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Painting tips with automotive paint

Discussion in 'The Garage' started by 77 Mud Buddy, May 6, 2004.

  1. 77 Mud Buddy

    77 Mud Buddy 1/2 ton status

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    I'm interested in trying to paint my junk with okay grade automotive paint. I know very little about doing a good job with automotive paint and am looking for tips / steps. The first vehicle I'm thinking about painting is my trail rig 77K5. It has dents and a little rust where I have drug rocks across the sides / back. I'm not worried greatly about body work and stuff, I just want a decent solid color on the old girl. My other ride is just a 94 Toyota Tercel that I dont like the current mint green color. Straight body no rust. I also have access to okay spray equipment so I think I have that part covered. So here are my questions.

    1) Where can I get automotive grade paint.

    I've looked around and found www.eastwoodco.com / "House of Kolor" paint. Does anybody know about the quality of this paint. Looks pretty good from reading about it.

    2) prep work for vehicle #1 (trail abused 77K5)
    It has some rust and multi colored paint right now (white and blue). I'm assuming i'll need to sand either down to the metal or down to it's original primer before painting on top of it so the multi colors dont show through the final paint. Right? And as for the little rust on there, take that to the metal and prime it before painting?

    3)prep work vehicle # 2 (mint green Tercel no rust) Can I just wet sand this vehicle and paint over the old mint green paint? or do I need to take all the paint off down to the primer before spaying it? Also, plastic bumpers.... just wet sand those too and then paint? Or dose plastic require different steps to paint.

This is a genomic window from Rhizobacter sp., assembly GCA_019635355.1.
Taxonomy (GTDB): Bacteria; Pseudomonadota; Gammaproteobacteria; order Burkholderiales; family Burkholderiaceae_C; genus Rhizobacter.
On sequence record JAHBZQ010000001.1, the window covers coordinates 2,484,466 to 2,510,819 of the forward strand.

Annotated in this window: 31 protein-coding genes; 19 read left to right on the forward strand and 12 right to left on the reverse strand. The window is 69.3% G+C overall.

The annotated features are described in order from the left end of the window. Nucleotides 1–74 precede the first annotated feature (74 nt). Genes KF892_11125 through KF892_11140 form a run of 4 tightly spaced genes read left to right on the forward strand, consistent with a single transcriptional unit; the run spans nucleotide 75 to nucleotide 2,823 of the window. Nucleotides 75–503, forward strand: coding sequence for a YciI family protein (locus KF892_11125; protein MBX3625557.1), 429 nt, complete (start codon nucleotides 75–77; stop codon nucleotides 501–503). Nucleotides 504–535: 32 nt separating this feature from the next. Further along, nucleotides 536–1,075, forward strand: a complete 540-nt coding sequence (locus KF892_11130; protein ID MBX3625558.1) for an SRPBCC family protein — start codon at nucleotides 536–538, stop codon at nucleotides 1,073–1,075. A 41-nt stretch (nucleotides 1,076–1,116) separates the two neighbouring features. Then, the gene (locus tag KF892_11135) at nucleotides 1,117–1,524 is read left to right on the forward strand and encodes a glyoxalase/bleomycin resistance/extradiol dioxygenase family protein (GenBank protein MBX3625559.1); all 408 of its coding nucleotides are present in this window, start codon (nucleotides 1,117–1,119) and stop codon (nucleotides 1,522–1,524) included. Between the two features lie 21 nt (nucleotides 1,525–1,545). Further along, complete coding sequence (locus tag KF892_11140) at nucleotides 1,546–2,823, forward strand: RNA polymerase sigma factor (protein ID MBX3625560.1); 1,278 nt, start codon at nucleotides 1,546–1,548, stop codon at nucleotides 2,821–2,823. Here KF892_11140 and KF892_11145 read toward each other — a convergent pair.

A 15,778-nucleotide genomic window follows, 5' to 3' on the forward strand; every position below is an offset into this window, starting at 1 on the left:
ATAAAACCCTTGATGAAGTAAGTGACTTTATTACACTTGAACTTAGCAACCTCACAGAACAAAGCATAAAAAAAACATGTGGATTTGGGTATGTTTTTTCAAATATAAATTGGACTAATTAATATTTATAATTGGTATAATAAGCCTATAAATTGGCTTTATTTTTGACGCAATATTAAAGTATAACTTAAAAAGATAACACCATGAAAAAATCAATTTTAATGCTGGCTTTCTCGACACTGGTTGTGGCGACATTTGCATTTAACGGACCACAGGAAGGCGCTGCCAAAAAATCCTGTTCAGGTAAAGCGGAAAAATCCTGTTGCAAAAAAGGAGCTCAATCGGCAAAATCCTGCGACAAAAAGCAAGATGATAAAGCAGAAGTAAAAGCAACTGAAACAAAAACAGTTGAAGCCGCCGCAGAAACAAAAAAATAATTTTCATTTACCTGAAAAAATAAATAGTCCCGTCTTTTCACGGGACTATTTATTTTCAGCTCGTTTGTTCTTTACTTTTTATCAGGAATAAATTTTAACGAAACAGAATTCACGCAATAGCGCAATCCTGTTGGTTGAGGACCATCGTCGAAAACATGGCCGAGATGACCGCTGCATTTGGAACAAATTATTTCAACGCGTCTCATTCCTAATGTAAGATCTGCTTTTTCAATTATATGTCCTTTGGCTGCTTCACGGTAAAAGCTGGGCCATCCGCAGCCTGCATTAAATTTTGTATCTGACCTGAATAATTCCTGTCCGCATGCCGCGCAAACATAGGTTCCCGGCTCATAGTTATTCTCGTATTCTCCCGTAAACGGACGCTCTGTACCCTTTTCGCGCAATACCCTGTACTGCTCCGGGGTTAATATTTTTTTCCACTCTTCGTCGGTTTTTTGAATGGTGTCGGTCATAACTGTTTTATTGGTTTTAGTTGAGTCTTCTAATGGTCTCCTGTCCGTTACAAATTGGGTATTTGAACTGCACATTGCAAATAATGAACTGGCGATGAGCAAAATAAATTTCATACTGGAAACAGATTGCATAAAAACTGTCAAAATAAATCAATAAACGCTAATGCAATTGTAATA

4) top coat.... I know nothing about top coats. How many coats? What should I look for? ...

    Links would be good if sombody knows of some good ones.

    Thanks for any help rendered.
     
  2. ryoken

    ryoken Puppy Fabricator Premium Member GMOTM Winner

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    theres a ton of tricks to proper prep, masking, spraying, etc..

    house of kolor is a good brand. just make sure you do urethane, not enamel. look in the phonebook for "bodyshop supplies"... PPG is a good brand with varying levels of price per quality.

    you can spray over old paint. just watch how your first coat reacts to paint/primer edges... watch out for cringing. overly thinned firstcoats will do this cuz the reducer eats into the substrate..

    be aware that thick paint has a tendency to crack, etc.. usually one paintjob on top of original paint is about all you want in paint mils.. also you "can" use paint as a primer. paint it. sand it out and overcoat it..

    for primer, sand from 80 to 150, prime, sand, paint.. for single stage urethane, you can sand with 320 before spraying....

    most modern urethanes are flexible enough for plastic parts. but they do make a flex additive for most urethanes.. and yeah, wetsand with 320 to 400, shoot...
     
  3. k20

    k20 3/4 ton status